when this MmUus was Conful ; and laft 
o£ allj in the Reign of the Emperor Au- 
gujius. Ctt. and P. Scipio^ were the firft 
who marched an Army into Spain in the 
beginning of the fecond Punic War^ a- 
bout 250 Years ago. We fometimes a4- 
ded to obr Conquefts in that Country^ 
and fometimes loft from them ; but the 
whole Nation was made Tributary under 
the Conduft of Augufitis. TauHus fub- 
dued Macedoma^ Mumrniusy AchdiUy Futvi" 
us Nobiliary JStolia : Afia . was recovered 
from Amiochus by Scipio^ ,the .Brother of 
Africanusy but it was a^^fwirds^ by tbe 
Indulgence and Favour of the Senate and 
Pi^ople of Rme^ committed to the Go- 
vernment of Kings of the Race of At- 
tatus ; but at laft it was made Tributary* 
by M. Terpernay when he had made Ari-^ 
/lonicus Prifdner. The Conqueft of Cjr- 
prus can be afcribed to none, (t>v it relap- - 
fed into a Province by an Order of the 
Senate, the Aditainiftration of Ouo, and 
the Death of their King, which he pro- 
cured to himfeTf, from a Confcioufnefs of 
fome Villany he had committed. Crete. 
did at laft lofe the Liberty, which it hitd 

fo 



e>/Vclleius Paterculus. ray 

fo long enjoyed by the Condud of Nk- 
t^s. Syria and V^mtu arc Trophies of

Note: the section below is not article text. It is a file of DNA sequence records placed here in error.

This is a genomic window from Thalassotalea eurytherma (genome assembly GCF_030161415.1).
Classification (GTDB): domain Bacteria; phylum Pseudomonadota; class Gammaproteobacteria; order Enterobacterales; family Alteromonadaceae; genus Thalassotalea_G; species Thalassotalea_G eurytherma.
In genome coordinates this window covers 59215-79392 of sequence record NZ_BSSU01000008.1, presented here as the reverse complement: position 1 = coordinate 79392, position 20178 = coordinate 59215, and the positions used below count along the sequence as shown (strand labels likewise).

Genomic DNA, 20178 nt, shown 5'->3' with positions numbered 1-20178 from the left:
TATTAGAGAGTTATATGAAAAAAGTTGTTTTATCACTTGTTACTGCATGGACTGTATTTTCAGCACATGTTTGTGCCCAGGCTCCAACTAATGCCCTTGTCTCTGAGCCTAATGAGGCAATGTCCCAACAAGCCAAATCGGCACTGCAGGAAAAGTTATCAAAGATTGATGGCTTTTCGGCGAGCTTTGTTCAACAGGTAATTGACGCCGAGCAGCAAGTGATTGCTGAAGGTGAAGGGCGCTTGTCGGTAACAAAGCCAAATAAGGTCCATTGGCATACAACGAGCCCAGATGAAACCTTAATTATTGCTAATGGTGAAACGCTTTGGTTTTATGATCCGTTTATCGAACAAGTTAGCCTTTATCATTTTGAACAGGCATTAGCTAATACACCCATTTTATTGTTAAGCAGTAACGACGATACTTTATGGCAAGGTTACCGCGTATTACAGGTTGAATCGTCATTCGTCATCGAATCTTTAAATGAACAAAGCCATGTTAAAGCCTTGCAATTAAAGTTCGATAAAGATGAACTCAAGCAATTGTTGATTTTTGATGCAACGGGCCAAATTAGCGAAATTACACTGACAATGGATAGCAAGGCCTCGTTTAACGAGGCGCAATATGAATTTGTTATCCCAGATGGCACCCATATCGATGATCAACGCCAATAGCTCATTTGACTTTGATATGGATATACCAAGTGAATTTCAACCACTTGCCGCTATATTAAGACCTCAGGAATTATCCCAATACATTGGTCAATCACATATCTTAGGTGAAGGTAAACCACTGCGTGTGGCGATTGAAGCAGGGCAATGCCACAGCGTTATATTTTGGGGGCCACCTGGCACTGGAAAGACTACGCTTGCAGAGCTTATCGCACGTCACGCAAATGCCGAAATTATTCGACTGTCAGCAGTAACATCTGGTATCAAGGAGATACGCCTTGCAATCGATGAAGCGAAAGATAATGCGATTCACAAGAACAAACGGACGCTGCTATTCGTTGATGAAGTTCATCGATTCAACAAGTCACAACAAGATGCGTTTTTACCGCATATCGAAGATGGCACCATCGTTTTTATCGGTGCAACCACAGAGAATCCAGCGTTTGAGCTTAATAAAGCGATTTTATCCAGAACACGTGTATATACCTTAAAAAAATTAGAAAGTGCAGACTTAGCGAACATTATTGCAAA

the Vi&ories of Cn. Ftimfeius. 

f^AUL was firfl penetrated by the £o* 
^^ man Army, under Domitius and Fa* 
bius, Grandfon to PauEus^ who was call- 
ed ASobrogicus ; which afterwards we loff 
to our great Difadvantagc. The Con- 
dud of Cafar in that Country is very il- 
luilrious ; it was^t laft fubducd by his ex- 
traordinary Valour, and now fubmits to 
the fame fertile Contributions with the 
reft of the vanqnilhed World. He alfo 
reduced Nitmiiia. Ifimricus conquered Cr« 
liciA^ as did Vulfo Manliusy GaBcgracia. 
ilgfter die vAf^fM^iM War, Bitijma- V99i9 
left Hereditary to us by Ntcmedes. The 
divine Attgufiut mzdcjB^Ptz Tributary 
Province, befide S^fam ana other CouiH 
tnes, whoTe Names are infcribed upon hi9 
Fatrtm^ and^brottghtalmoftas much Mo-